# Thread: A pyramid off three balls

1. ## A pyramid off three balls

Three spheres with the radius R are lying on a plane, so that they all tangent each other. A forth Sphere, also with the radius of R, are lying upon the three others, (so that a pyramid arises). Compute the length between the middle point of the fourth sphere to the underlying plane, (whereas we assume the friction to be big enough to prevent the speheres from gliding).

Anyone?
This is for our repetetition course of the high school-math given at the university, so I thought this was the right place even though I was somewhat unseure.

2. Hello, a4swe!

I'll give you my game plan.
I'd give you a complete solution, but it's getting late.
I can work on it tomorrow . . . *yawn*

Three spheres with the radius R are lying on a plane, so that they all tangent each other.
A fourth sphere, also with the radius of R, are lying upon the three others,
so that a pyramid os fomed.
Compute the length between the center of the fourth sphere to the underlying plane.

The centers of the four spheres form a regular tetrahedron of edge $\displaystyle 2R.$

The top vertex of the tetrahedron is the center of the fourth sphere.

The bottom vertices of the tetrahedron are the centers of the lower spheres.
These centers are $\displaystyle R$ units from the plane.

We need only the altitude of the regular tetrahedron.

Can you finish it now?

3. Side view of the situation (lousy sketch I know)

4. Your problem is equivalent to this 2D problem with circles and trying to find the height from the bottom. If you are unsure why just say and I will try to explain further.

Each circle has radius R so the lines connecting the centres of the circles all have length 2R. They are straight lines as either side of the tangent the line is at right angles to the tangent.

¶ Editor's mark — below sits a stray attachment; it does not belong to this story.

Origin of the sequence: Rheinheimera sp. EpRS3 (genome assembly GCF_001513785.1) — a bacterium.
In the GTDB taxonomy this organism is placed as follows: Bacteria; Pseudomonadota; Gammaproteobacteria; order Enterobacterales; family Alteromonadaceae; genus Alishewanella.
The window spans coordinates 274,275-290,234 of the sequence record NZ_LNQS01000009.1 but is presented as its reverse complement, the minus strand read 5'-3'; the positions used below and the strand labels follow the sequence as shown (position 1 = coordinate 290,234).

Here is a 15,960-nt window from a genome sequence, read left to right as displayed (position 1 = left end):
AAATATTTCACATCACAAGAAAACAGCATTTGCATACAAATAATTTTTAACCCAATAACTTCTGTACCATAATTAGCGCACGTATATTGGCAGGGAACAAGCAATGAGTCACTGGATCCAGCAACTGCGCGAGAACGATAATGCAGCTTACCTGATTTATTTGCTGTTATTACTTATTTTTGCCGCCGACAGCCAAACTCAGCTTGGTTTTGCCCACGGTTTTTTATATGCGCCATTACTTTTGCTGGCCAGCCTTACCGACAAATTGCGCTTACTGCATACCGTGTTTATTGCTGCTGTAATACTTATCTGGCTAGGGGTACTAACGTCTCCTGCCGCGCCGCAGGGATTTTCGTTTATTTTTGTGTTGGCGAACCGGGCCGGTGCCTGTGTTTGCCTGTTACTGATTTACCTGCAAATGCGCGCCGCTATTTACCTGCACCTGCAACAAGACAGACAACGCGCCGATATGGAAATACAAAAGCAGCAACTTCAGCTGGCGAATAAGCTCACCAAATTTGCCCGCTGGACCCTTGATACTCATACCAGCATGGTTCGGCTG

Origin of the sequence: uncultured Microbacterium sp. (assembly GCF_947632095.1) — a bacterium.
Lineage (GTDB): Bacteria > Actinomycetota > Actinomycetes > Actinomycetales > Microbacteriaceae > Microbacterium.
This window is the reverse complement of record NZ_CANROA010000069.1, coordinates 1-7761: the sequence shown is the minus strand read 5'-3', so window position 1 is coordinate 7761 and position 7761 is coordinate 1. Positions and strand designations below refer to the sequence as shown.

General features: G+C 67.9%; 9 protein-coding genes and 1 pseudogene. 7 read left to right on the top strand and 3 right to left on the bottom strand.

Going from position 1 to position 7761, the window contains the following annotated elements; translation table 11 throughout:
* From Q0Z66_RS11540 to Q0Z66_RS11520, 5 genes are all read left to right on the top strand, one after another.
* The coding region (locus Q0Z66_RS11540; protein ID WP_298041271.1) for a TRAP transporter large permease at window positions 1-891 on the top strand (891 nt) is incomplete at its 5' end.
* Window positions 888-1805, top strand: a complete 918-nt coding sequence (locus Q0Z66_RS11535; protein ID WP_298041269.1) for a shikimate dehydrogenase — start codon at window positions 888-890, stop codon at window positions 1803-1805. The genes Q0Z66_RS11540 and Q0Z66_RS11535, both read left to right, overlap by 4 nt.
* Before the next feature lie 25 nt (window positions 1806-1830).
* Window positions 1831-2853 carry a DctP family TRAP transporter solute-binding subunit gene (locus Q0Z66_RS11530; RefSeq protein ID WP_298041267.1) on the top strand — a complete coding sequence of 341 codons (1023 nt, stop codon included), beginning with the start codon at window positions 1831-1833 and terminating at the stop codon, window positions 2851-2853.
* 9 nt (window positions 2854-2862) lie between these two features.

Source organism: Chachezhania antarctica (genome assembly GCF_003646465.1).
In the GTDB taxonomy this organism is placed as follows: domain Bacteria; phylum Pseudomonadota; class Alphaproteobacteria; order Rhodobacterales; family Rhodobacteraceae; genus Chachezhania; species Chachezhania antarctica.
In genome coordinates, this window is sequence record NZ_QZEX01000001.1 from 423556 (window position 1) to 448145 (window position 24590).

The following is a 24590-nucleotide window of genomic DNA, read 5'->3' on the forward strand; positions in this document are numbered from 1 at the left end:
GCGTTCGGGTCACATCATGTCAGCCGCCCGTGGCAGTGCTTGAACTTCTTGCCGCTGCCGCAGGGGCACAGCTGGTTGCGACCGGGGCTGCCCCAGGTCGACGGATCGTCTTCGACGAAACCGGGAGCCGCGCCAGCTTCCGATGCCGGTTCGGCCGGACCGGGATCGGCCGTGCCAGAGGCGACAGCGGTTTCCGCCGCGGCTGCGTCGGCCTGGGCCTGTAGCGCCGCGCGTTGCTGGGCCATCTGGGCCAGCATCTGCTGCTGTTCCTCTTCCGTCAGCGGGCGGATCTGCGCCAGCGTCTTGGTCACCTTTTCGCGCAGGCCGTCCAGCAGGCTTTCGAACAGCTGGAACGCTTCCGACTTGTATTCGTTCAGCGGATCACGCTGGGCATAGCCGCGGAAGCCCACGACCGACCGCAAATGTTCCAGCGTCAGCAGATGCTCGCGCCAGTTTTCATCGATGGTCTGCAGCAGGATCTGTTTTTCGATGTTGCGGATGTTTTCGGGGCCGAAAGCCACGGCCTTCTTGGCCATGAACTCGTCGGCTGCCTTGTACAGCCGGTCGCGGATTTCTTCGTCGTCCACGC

This means that the triangle formed has equal sides and is therefore equilateral

We can find the height of the triangle by splitting the triangle into 2 right angles triangles and using pythagoras

Hypotenuse 2R
Base R

Height = $\displaystyle \sqrt{(2R)^2 - R^2} = \sqrt{3R^2} = \sqrt{3}R$

Add the radius to this height and you get the height of the top circle so get answer

$\displaystyle \sqrt{3}R + R = (\sqrt{3} + 1)R$

5. Thank you Glaysher.
I got it just by taking a glance at your drawing and after that solving it was just a few seconds away.
I realy have to train my skill of making pictures of my thoughts and vice versa.

6. I just did it the glaysher way and got the same answer as him after calculationg it, yay I thought and went to answer page in my textbook just to find I was 0.09R off!
The right answer was $\displaystyle (1+\frac{2}{3}\sqrt{6})R$.
I will now do it the Soroban way (if it is not the same) to see if I can get a better answer.
If not, anyone here know why I am off?

Edit: And now that I have looked throught that solution I can say that I find 'em essentialy the same and therefore one of the following are true:
1.My textbook are wrong.
2.The answers in this thread is wrong.
Witch is it?

7. Option 3. Soroban is right, I'm not.

My diagram misleads as the circles in the 2D diagram where they touch would not be the same size. Soroban's method will lead to the correct answer. Mine would be right if the 3 spheres were balanced on each other and there was no 4th sphere

Tertrahedron each side of 2R with same reasoning as the 2D version.

8. Well since there where not essentialy the same my deduction of the options where off one where true was of course not valid.

Well what did I do wrong when a I said your methods where the same?
How do I compute the height (for that is what I need right?) of a tertrahedron?
I have checked my tables and formulas book and found nothing of intrest, also checked the websites at hand.

9. Well...I found it, calculated it and got i right.
But now I also know that I have to know some stuff about platonic solidsthis saturday, and platonic solids aren't intresting at all.
Thanks all!